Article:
Obituary as it appeared in the Providence Journal
February 28, 1997
By Channing Gray
Journal-Bulletin Arts Writer
Dr. C. Alexander Peloquin 78, noted religious music composer.
PROVIDENCE -- Dr. C. Alexander Peloquin, whose jazzy compositions helped reshape the face of religious music in this country, died yesterday at the Bethany Home in Providence.
Peloquin, who was 78 and lived on the East Side of Providence. was at the forefront of musical reform in the Catholic Church, writing deeply-felt pieces with a popular appeal.
"A lot of religious music today is boring," he once said, "and I don't think worship calls us to boredom."
Peloquin, who had been in failing health, was featured for years on national television and radio programs. In 1979 he was called to conduct before Pope John Paul II and 1.5 million people gathered in Chicago's Grant Park. His one disappointment, he would later say, was that the music shell held only 300 singers. He had 700 who wanted to take part in the historic event.
Peloquin was also resident composer at Boston College and, for more than four decades, music director at the Cathedral of 55. Peter and Paul in Providence. In 1991 he was named music director emeritus for the church.
Bishop Louis E. Gelineau issued a statement yesterday praising Peloquin for his musical gifts and his "faith and love for the church which prompted him to use his skills for the Lord."
"He was a major figure in American liturgical music." said percussionist George Goneconto. who accompanied Peloquin on four European tours. "He was able to take the best of American music and weave it into the liturgy."
Peloquin wrote more than 150 scores, many of which used jazz-like rhythms and harmonies reminiscent of George Gershwin, Aaron Copland and Leonard Bernstein, all composers he admired.
He was born in Northbridge, Mass., a son of the late Noe G. and Marie Louise (Bernard) Peloquin. Musical training began at the age of 8, when he started piano lessons. Three years later he had a regular spot on a Worcester radio station and soon after he gave his first organ recital at the First Congregational Church in nearby Millbury.
By the time he reached 25, Peloquin had played the piano with Leonard Bernstein, and, in World War II, he served in Europe as a bandmaster for the 314th Army Band, bringing the sounds of Gershwin to GIs in Italy, France and Morocco.
He recalled in an interview four years ago that French villagers were adamantly opposed to concerts of American music until he softened them up with a medley of French folksongs. It was that experience, Peloquin recalled, that taught him that it was not enough to be a fine concert musician. Composers had to have a sense of what will appeal to those "in the pews."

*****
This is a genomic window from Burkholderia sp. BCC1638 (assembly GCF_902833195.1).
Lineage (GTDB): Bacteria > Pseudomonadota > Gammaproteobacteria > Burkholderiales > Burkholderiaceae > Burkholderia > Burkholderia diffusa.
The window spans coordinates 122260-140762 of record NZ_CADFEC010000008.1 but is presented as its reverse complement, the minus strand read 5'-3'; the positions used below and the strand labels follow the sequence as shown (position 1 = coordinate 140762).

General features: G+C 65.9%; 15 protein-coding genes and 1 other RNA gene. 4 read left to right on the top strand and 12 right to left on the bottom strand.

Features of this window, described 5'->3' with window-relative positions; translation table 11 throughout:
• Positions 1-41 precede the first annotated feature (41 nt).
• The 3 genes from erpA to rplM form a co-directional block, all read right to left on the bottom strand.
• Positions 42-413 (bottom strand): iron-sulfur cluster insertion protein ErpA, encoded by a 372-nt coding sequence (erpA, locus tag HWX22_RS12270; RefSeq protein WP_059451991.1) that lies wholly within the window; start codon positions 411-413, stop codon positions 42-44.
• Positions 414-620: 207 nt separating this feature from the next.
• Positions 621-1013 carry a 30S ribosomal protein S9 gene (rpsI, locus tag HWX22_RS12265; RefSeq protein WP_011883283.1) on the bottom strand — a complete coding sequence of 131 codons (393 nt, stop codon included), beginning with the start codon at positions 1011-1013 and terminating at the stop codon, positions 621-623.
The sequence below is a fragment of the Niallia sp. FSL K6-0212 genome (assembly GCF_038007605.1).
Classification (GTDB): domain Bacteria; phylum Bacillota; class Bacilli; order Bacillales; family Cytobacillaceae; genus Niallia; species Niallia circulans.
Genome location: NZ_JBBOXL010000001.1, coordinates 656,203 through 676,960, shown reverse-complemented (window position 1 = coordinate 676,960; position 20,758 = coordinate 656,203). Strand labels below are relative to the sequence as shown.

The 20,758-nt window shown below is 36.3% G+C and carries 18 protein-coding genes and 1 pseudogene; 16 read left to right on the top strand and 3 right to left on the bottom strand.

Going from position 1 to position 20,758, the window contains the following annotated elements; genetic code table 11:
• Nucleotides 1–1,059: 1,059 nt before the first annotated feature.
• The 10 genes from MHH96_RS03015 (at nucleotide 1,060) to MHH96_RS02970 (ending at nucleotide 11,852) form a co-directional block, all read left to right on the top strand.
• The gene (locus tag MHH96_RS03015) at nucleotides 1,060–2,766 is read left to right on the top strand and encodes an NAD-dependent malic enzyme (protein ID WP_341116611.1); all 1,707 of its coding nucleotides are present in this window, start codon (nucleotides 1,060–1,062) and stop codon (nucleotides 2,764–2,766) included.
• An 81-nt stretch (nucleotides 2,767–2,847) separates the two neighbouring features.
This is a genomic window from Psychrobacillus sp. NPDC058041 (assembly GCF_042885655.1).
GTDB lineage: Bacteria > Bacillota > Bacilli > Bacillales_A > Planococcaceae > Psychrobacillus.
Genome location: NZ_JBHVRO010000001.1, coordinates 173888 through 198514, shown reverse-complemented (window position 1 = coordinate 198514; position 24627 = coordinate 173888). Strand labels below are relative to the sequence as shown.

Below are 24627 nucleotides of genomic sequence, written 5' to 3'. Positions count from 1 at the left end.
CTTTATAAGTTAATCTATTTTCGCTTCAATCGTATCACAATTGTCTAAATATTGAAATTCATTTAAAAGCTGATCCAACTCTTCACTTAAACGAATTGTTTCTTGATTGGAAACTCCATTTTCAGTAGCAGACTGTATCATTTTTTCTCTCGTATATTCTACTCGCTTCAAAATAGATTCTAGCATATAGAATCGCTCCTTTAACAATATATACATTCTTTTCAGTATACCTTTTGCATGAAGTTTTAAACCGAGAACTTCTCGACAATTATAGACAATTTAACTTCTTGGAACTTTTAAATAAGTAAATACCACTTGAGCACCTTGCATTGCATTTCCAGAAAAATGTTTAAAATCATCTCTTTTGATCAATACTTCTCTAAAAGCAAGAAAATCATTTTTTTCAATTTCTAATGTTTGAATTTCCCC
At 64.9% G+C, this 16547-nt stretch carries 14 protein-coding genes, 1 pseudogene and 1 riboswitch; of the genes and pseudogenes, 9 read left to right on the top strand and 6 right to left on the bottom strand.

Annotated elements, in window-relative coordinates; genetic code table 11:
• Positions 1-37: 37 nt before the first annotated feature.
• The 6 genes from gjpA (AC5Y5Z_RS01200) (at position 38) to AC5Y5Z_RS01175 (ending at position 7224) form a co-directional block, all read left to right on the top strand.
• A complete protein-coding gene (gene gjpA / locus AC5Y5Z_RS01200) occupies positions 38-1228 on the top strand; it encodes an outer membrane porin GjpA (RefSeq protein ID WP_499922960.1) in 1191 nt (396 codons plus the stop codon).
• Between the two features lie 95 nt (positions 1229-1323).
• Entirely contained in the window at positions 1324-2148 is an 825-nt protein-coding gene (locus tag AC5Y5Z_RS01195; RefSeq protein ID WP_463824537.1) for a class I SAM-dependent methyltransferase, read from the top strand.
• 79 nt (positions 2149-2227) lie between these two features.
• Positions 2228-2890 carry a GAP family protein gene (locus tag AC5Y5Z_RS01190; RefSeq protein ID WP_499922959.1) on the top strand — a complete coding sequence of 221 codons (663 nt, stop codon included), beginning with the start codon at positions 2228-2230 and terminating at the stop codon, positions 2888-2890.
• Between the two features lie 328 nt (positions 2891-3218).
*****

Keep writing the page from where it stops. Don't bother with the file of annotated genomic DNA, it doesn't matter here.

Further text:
Starting in the 1950s, Peloquin began a 13-year relationship with The Catholic Hour, first on NBC radio then on CBS television.
His music was steeped in Gregorian chant back then but soon moved in different directions.
In 1964 he unveiled the first English high Mass ever sung in the United States at a conference in St. Louis. That began Peloquin's rise to national prominence as one of the few classically trained composers inspired by the reforms set out in the second Vatican Council.
"He was a bridge between the old and new," said Father Anthony Mancini, who was hand-picked by Peloquin to succeed him as music director at the Cathedral of SS. Peter and Paul.
"He was the most important composer of liturgical music since the Vatican Council," said Mancini, who met Peloquin in 1971 when Mancini was a student at Our Lady of Providence Seminary.
Mancini remembered Peloquin as a demanding perfectionist while rehearsing his Peloquin Chorale, which disbanded about five years ago. "He always got his product," said the priest.
Mancini just returned from Rome where he performed two of Peloquin's compositions for the Pope, including Rejoice in Hope, which was written for the installation of Bishop Gelineau here 25 years ago.
Mancini said his last conversation with Peloquin was just before he left for the Vatican. He said the ailing composer was "delighted" to learn the Pope was once again going to hear his music.
Peloquin, who was awarded many honorary doctorates, once said he was drawn to sacred music because at one point he had considered becoming a priest. "It stayed with me, it nourished me," he once said. "I'm glad because there are a lot of people writing for Broadway and composing symphonies that are heard once and never again."
In 1991, Rhode Island College performed one of his few secular works, the Four Freedom Songs, which are based on poems by Thomas Merton, and first performed at Dr. Martin Luther King's Ebenezer Baptist Church, as a tribute to King just months after his death. Peloquin said just before that performance that he felt music should make a difference. "If you sit down just to repeat yourself and never have the clouds part, what use is it?"
Peloquin is survived by a sister, Doirs M. Peloquin of Providence and a brother Lionel G. Peloquin.
A Pontifical Mass will be celebrated Monday at 10 a.m. at the Cathedral of SS. Peter and Paul.
Burial will be at St. Patrick's Cemetery in Whitinsville, Mass